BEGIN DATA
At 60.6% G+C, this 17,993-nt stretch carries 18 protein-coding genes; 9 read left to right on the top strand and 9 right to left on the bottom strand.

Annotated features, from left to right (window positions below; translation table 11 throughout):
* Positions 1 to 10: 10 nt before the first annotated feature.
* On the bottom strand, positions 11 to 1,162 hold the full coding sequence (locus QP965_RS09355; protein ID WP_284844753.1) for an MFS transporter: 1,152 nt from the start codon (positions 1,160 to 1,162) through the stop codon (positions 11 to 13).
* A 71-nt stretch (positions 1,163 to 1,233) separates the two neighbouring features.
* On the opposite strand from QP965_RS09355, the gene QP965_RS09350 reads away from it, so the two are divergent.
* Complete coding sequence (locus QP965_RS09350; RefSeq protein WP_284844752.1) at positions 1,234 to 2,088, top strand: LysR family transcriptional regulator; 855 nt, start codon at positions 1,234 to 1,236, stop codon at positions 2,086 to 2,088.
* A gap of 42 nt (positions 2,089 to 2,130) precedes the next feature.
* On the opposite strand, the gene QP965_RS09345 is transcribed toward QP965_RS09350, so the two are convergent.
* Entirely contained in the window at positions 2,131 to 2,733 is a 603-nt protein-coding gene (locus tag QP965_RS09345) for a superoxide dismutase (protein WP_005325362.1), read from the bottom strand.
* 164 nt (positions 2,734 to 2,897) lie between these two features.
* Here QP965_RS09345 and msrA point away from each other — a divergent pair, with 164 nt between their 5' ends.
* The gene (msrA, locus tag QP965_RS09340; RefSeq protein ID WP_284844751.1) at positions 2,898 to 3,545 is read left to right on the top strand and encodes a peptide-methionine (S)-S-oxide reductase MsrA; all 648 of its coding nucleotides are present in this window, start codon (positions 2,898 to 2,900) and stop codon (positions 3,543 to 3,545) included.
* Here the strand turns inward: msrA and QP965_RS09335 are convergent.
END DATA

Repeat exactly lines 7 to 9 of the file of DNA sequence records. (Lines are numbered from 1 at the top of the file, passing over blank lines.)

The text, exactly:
* Complete coding sequence (locus QP965_RS09350; RefSeq protein WP_284844752.1) at positions 1,234 to 2,088, top strand: LysR family transcriptional regulator; 855 nt, start codon at positions 1,234 to 1,236, stop codon at positions 2,086 to 2,088.
* A gap of 42 nt (positions 2,089 to 2,130) precedes the next feature.
* On the opposite strand, the gene QP965_RS09345 is transcribed toward QP965_RS09350, so the two are convergent.